‘It doesn’t mean we can’t be a pub’ – landlord’s verdict on new era for industry
PUBLISHED: 15:08 14 July 2020 | UPDATED: 07:56 15 July 2020
Pubs group owner Thomas West isn’t a great fan of the Tory party.
But the Jolly Good Pubs group boss – who is expecting profits to take a 60% plunge this year amid the coronavirus crisis – makes an exception of chancellor Rishi Sunak.
His policies during the crisis – including furlough, the Business Interruption Loan Scheme and the Bounceback scheme have all helped his Ipswich and north Essex business to get through a dire period after lockdown was announced in March, he believes.
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The Manningtree-based group – which owns The Lord Nelson in Ipswich, the Red Lion in Manningtree and the Marlborough in Dedham – employs 58 staff across the three sites.
“All staff went onto furlough and we have managed to maintain the majority of the job – there are only one or two redundancies potentially,” he says.
The sites have had “soft” relaunches after pubs were cleared to reopen on July 4, with staff being brought back on board gradually thanks to Mr Sunak’s Flexible Furlough scheme.
“I’m certainly not a Tory supporter by any stretch of the imagination, but I have to commend Rishi (Sunak) for the work he’s done in stabilising the economy,” says Thomas.
“I think he’s stood firm. The whole way through (the crisis) he has been the only bit of quality and stability that this leadership has offered. There has not been any controversy around what he’s done or said.”
Instead, the popular chancellor has employed “well thought-out processes” to bring the economy back to some kind of normality, the publican believes.
But it’s not been easy for his business, he admits. “Our pubs are traditional pubs – we are used to having two-, three-, four-deep at the bar trying to get served and a nice atmosphere with everyone in close quarters.
“Those evenings are going to be no more for the foreseeable future, sadly. But that doesn’t mean we can’t be a pub.”
Instead his hostelries will be employing “good table service”, where “the importance of employing staff with their own character has never been more important”, he says.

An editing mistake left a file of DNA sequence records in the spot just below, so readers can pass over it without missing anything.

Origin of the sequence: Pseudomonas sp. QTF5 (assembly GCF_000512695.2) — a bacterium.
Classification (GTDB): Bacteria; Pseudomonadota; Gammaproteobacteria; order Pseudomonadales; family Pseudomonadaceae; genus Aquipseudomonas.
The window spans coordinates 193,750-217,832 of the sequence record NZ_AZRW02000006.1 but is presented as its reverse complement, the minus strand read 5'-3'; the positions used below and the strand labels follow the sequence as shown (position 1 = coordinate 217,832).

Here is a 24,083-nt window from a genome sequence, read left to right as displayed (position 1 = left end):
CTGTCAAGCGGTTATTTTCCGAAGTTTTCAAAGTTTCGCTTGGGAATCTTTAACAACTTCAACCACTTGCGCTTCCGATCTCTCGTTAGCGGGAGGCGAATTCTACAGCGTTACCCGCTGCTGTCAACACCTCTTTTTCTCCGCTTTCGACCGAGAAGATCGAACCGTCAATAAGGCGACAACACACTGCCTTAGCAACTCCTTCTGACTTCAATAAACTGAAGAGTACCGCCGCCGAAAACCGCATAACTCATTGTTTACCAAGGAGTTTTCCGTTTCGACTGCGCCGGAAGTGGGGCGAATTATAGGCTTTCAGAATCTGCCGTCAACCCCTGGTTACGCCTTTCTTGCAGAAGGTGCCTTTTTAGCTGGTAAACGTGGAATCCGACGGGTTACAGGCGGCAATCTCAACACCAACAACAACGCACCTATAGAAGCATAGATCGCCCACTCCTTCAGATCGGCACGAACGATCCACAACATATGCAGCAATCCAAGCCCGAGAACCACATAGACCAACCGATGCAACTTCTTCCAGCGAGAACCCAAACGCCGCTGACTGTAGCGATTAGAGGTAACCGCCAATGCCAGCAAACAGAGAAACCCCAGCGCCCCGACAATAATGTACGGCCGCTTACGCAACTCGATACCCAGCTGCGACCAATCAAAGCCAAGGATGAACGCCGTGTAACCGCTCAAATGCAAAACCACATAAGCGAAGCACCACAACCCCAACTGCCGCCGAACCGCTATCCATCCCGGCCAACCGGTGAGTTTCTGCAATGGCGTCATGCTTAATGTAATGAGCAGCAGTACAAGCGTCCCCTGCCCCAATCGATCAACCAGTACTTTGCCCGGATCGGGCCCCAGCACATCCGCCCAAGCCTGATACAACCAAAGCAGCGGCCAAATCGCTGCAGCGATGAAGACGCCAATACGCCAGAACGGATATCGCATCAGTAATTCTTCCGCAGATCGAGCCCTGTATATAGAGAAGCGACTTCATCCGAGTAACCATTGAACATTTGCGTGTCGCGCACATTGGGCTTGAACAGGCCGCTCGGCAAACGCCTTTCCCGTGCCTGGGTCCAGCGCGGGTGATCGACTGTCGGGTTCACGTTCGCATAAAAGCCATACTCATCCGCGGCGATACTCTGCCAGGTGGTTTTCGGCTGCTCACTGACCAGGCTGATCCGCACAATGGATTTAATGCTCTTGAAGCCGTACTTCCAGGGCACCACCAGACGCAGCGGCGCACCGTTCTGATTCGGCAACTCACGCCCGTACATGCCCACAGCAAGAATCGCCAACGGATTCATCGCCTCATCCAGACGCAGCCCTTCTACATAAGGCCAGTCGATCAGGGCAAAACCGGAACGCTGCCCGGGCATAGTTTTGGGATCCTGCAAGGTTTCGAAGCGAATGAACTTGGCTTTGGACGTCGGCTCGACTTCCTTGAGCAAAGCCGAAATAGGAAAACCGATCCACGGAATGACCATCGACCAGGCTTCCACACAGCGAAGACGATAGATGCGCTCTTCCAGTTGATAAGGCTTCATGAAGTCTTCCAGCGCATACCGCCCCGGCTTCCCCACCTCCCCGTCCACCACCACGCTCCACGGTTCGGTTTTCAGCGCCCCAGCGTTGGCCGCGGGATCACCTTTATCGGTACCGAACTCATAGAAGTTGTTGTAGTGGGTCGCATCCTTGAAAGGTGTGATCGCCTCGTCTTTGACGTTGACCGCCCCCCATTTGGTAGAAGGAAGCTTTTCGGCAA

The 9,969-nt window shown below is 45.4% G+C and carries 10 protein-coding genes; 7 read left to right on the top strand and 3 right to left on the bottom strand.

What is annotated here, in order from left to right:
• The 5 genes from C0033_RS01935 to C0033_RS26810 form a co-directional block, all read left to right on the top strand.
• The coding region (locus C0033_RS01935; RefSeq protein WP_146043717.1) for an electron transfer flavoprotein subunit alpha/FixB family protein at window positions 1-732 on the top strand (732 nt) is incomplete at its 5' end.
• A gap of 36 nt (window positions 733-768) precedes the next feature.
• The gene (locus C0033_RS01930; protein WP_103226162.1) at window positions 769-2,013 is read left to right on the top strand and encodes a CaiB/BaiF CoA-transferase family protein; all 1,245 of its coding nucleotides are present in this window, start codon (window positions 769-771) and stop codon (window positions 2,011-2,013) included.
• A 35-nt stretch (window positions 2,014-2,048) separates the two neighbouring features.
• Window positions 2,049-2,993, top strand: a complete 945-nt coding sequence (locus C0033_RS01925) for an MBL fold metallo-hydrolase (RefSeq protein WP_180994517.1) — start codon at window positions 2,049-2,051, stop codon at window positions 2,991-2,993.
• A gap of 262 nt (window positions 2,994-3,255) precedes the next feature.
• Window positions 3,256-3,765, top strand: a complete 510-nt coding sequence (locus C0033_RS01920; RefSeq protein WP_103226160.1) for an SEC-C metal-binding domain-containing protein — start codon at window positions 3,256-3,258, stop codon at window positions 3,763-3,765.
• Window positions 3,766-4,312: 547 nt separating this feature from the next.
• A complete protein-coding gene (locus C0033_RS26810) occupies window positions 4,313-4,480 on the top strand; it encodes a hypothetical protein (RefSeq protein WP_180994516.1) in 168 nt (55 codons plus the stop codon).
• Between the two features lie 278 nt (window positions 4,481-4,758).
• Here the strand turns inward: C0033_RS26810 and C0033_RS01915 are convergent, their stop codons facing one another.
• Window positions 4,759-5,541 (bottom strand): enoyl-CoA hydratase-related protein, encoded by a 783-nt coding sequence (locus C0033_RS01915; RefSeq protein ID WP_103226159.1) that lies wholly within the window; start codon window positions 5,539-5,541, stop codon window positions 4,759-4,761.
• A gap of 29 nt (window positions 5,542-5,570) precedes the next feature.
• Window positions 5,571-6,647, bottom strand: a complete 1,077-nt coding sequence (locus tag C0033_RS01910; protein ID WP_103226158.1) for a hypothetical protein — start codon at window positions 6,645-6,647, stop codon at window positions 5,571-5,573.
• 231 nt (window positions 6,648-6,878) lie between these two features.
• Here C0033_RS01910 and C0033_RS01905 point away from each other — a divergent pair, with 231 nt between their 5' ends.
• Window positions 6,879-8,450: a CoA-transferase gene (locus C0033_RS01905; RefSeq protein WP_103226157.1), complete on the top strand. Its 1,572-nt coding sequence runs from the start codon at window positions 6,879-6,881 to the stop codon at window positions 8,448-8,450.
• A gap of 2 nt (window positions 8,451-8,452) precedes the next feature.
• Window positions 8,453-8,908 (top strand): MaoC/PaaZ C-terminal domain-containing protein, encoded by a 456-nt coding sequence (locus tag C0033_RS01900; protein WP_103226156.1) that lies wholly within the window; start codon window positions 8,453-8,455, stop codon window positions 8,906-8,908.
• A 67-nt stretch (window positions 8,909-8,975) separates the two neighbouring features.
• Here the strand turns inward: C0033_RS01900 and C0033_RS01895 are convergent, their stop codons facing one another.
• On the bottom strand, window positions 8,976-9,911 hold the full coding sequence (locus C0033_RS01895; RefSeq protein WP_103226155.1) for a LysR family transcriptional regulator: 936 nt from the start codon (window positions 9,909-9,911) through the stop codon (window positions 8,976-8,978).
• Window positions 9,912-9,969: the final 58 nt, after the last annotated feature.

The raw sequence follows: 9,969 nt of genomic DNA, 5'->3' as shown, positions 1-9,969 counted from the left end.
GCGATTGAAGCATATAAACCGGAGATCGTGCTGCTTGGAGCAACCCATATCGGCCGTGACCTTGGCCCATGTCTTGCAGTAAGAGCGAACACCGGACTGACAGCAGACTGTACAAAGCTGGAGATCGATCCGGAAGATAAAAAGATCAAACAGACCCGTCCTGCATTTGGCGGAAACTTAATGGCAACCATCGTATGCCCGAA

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The quality of his workforce – which has a very low attrition rate – has proved key to coping, he adds.
While some customers would be able to convert more easily to ordering from mobile phones using an integrated online ordering system, he had to accept there were patrons who would not be able adjust so readily, and his staff would need to be on their toes to help them.
Because of this, the pubs now have more of a “European feel”, like a brasserie, he says.
The reaction from customers on re-entering has been very understanding, and they are happy to see the new signage and hygiene measures in place.
But as the evening wears on, they tend to become more friendly with each other, he admits. The team is working on becoming “slightly sterner” with customers at that stage.
“The majority of staff have been really accepting. They understand there’s an element of risk in terms of what’s going on,” he says.
But had the government continued to offer support to stay closed, some may have been more comfortable with that, he admits.
“We have to be aware of that but the staff have been up and down through this as I think many people have who are slowly coming back to work or seen their working lives changed.
“We have got staff definitely who are uneasy. We work with them to make it work for them. We are not going to be forcing everyone back to work – there’s a furlough scheme in place at the moment.”
In the course of the three-and-a-half month lockdown, Jolly Good Pubs – which was launched eight years ago – has lost just over £600k in sales from a turnover of around £2m to £2.5m across the three sites. Meanwhile, there are mounting costs. Two of his pubs are freehold, but the one at Dedham is leased, and there is rent to pay.
“I believe our sales will end up down anything up to 50%, but I’m hoping we can try and mitigate that to 30%. It all depends on how the customers behave coming out of lockdown,” he says.
The pubs were never “raking it in”, so it’s challenging.
The pubs boss has fears for the industry as a whole, and for some businesses which may not recognise their true financial situation until next year. “I anticipate in 18 months’ time this is really going to bite,” he says.
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